School, Uncategorized

If You Take a Mouse to School By Laura Numeroff


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 Back of Book: If you take a mouse to school, he’ll ask you for your lunch box. When you give him your lunch box, he’ll want a sandwich to go in it. Then he’ll need a notebook and some pencils. He’ll probably want to share your backpack, too

My Review:  If you take a mouse to school is a fun quick read aloud that prepares students for the first day of school. It is written with the same pattern as the book if you give a mouse a cookie. Each page discusses a different and fun activity that the mouse becomes involved in. The illustrations are fun, colorful, and very engaging. This is a perfect book for preschoolers and kindergarten students on the first day of school. I will be reading this book to my students on Monday.

Ages 5 and up

32 Pages

School, Uncategorized

Kindergarten Rocks! By Katie Davis

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Back of Book: Dexter already knows everything there is to know about kindergarten. His big sister, Jessie, told him all about it. So Dexter is not scared. Not even a little bit. But his stuffed dog, Rufus, is scared. Actually, he’s terrified. But Dexter–er, Rufus–has nothing to fear: As he’ll soon find out, kindergarten rocks!

My Review: I start teaching my second year of Kindergarten on Monday and I’m super excited and tired! One of my favorite books to read in the first week is Kindergarten Rocks. Dexter is preparing for Kindergarten and is just a bit nervous. The story gives examples of what students will learn in Kindergarten as well as what they will do.  I love that the story discusses things like making art writing letters, and looking at books. It gives very specific examples that students can look forward to. The illustrations are unique in that they have word bubbles to show whose talking. I have never seen this in a picture book before.  The ending is fun and shows students and parents how amazing Kindergarten can be.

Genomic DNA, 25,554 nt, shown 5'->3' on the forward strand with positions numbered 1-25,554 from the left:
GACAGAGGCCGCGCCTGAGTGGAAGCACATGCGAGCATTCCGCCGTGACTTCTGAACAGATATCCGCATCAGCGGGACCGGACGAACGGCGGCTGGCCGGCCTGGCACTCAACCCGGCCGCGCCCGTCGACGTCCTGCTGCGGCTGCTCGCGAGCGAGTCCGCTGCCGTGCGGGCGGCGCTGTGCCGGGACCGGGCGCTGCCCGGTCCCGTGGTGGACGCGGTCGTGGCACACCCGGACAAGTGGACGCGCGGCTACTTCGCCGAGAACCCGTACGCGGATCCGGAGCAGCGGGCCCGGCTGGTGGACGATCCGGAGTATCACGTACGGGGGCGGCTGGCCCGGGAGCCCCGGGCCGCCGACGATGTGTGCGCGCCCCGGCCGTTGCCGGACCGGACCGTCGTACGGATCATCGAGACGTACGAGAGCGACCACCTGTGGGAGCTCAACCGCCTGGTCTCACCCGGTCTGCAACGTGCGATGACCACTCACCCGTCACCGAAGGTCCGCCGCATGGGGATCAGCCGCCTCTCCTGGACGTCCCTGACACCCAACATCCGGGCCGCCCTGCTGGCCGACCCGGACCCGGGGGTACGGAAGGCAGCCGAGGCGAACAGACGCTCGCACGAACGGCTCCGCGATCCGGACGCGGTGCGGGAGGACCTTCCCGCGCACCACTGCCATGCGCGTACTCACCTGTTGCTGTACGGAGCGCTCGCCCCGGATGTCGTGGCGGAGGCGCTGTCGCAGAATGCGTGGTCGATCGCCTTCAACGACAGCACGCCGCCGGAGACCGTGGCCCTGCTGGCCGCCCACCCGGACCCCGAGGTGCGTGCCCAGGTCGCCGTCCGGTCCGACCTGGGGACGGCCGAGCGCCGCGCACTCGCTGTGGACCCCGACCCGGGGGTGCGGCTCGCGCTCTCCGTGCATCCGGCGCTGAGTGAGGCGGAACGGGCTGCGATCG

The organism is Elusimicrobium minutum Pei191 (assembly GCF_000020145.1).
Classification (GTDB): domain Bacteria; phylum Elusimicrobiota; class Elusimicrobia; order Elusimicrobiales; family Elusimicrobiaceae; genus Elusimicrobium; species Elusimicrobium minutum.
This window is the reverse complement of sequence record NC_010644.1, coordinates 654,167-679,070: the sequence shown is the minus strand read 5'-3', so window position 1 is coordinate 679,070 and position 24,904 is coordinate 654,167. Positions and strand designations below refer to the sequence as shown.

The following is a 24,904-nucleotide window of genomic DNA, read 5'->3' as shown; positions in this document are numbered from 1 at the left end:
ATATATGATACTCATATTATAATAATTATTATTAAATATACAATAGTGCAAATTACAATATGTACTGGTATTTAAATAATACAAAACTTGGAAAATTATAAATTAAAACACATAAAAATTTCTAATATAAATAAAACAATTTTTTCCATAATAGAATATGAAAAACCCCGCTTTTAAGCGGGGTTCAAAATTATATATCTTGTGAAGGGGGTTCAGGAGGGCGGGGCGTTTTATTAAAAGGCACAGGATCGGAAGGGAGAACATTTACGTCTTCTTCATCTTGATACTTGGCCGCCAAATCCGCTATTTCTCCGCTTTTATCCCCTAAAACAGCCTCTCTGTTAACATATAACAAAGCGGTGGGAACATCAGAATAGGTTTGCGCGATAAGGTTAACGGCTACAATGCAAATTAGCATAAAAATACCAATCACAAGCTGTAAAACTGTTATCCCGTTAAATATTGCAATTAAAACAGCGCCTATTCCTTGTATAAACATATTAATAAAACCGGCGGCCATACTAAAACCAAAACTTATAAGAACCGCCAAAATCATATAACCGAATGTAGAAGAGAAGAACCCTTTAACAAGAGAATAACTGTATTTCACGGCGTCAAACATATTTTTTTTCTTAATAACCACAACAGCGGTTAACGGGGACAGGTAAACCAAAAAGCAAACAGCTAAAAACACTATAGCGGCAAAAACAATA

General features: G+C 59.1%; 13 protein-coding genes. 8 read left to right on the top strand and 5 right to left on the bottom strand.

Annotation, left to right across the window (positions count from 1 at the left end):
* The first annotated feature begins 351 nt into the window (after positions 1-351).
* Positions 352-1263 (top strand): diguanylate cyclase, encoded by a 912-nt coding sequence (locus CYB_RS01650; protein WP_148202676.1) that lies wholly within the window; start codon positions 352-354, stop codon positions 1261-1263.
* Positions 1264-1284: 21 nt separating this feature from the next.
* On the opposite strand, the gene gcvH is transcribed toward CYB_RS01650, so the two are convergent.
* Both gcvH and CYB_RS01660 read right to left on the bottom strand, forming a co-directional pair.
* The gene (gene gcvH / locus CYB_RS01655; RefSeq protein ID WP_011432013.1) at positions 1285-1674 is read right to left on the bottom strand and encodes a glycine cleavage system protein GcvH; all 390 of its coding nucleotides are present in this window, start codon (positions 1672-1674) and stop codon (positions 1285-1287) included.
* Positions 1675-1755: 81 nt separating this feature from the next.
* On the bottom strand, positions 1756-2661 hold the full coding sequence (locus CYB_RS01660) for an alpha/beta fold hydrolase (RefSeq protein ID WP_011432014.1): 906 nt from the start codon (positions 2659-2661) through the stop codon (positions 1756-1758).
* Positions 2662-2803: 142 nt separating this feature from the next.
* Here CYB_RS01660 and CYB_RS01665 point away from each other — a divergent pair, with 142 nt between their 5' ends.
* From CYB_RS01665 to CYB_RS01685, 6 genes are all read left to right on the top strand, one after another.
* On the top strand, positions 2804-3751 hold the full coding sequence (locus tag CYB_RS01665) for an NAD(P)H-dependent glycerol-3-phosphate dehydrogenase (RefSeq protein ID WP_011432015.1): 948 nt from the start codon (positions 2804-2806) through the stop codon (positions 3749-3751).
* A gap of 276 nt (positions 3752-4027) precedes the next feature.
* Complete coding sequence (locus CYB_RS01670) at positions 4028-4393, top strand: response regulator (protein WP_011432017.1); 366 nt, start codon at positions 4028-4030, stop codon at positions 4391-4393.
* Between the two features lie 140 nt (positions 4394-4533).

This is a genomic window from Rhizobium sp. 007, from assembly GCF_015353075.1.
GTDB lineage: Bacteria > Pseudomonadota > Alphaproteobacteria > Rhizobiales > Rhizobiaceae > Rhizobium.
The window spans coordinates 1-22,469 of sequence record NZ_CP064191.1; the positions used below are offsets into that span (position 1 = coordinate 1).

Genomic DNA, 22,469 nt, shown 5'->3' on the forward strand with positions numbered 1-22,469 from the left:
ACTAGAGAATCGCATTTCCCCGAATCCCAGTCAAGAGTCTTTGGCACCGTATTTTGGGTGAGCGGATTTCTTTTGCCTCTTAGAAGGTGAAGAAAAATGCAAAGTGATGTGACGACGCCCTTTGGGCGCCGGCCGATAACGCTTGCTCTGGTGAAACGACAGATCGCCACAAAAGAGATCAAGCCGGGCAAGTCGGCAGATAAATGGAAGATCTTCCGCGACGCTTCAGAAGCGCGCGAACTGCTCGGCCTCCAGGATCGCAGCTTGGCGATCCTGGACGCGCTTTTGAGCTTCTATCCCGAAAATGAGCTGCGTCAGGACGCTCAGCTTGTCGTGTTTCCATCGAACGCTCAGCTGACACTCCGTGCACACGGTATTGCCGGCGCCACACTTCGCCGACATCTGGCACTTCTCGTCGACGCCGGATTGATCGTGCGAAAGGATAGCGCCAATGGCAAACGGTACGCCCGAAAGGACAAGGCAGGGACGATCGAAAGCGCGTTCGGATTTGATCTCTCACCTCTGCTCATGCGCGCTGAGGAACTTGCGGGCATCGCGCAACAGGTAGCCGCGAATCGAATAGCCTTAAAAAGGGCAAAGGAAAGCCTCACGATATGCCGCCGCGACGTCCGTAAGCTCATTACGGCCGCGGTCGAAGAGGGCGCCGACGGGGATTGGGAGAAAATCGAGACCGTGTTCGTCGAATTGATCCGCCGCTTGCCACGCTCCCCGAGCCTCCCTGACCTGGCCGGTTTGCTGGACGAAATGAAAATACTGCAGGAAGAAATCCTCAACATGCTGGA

Ages 5 and up

32 Pages

Chinese Culture, Read Your World

Roses Sing on New Snow: a Delicious Tale By Paul Yee



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 Back of Book: Maylin is a young girl who works very hard in her father’s restaurant 7 days a week in China Town.  She loves creating delicious meals that everyone will enjoy. She especially loves cooking for the men who are new to America and may be missing their families back in China. Although Maylin cooks very hard she never gets any of the credit. Her lazy father and brothers take credit even though they have never cooked a day in their lives. Then one  day the governor of South China arrives. Maylin’s father orders her to make a dish that will impress the governor. She creates a delicious dish and names it Roses Sing on New Snow. The governor loved Maylin’s the best out of all the dishes He demanded to know who had created such an amazing dish. He and all the guests at the feast were surprised to see that a woman created the dish. The governor demanded that Maylin come to China and create the dish for the emperor of China!